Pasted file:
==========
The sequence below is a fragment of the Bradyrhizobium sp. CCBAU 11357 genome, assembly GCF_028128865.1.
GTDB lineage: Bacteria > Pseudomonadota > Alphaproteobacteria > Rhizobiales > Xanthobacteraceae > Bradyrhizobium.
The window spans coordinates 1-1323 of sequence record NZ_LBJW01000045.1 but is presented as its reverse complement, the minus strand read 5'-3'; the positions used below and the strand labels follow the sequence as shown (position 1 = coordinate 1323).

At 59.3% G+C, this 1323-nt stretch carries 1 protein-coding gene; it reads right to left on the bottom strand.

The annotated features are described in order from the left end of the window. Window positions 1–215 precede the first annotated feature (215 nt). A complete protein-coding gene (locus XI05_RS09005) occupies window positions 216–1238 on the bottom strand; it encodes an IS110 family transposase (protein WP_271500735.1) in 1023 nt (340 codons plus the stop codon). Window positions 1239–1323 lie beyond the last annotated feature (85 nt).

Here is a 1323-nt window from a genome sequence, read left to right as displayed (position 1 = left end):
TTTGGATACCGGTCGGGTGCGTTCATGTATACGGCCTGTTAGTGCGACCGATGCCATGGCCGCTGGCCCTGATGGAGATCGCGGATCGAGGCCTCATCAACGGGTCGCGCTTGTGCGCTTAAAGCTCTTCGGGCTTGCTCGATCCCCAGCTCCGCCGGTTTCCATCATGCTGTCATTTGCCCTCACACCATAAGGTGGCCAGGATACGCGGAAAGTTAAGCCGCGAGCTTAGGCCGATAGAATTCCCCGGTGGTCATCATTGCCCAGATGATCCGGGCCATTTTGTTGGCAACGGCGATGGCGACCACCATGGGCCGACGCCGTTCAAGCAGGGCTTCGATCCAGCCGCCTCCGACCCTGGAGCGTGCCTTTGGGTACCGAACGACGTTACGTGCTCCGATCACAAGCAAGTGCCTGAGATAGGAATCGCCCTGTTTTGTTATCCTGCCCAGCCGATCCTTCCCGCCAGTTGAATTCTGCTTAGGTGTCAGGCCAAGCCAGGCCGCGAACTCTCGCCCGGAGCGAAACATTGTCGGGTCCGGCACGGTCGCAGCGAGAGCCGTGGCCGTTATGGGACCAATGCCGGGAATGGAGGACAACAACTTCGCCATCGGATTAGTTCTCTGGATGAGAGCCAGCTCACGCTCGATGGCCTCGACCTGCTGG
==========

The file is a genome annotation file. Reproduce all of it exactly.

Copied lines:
The sequence below is a fragment of the Bradyrhizobium sp. CCBAU 11357 genome, assembly GCF_028128865.1.
GTDB lineage: Bacteria > Pseudomonadota > Alphaproteobacteria > Rhizobiales > Xanthobacteraceae > Bradyrhizobium.
The window spans coordinates 1-1323 of sequence record NZ_LBJW01000045.1 but is presented as its reverse complement, the minus strand read 5'-3'; the positions used below and the strand labels follow the sequence as shown (position 1 = coordinate 1323).

At 59.3% G+C, this 1323-nt stretch carries 1 protein-coding gene; it reads right to left on the bottom strand.

The annotated features are described in order from the left end of the window. Window positions 1–215 precede the first annotated feature (215 nt). A complete protein-coding gene (locus XI05_RS09005) occupies window positions 216–1238 on the bottom strand; it encodes an IS110 family transposase (protein WP_271500735.1) in 1023 nt (340 codons plus the stop codon). Window positions 1239–1323 lie beyond the last annotated feature (85 nt).

Here is a 1323-nt window from a genome sequence, read left to right as displayed (position 1 = left end):
TTTGGATACCGGTCGGGTGCGTTCATGTATACGGCCTGTTAGTGCGACCGATGCCATGGCCGCTGGCCCTGATGGAGATCGCGGATCGAGGCCTCATCAACGGGTCGCGCTTGTGCGCTTAAAGCTCTTCGGGCTTGCTCGATCCCCAGCTCCGCCGGTTTCCATCATGCTGTCATTTGCCCTCACACCATAAGGTGGCCAGGATACGCGGAAAGTTAAGCCGCGAGCTTAGGCCGATAGAATTCCCCGGTGGTCATCATTGCCCAGATGATCCGGGCCATTTTGTTGGCAACGGCGATGGCGACCACCATGGGCCGACGCCGTTCAAGCAGGGCTTCGATCCAGCCGCCTCCGACCCTGGAGCGTGCCTTTGGGTACCGAACGACGTTACGTGCTCCGATCACAAGCAAGTGCCTGAGATAGGAATCGCCCTGTTTTGTTATCCTGCCCAGCCGATCCTTCCCGCCAGTTGAATTCTGCTTAGGTGTCAGGCCAAGCCAGGCCGCGAACTCTCGCCCGGAGCGAAACATTGTCGGGTCCGGCACGGTCGCAGCGAGAGCCGTGGCCGTTATGGGACCAATGCCGGGAATGGAGGACAACAACTTCGCCATCGGATTAGTTCTCTGGATGAGAGCCAGCTCACGCTCGATGGCCTCGACCTGCTGG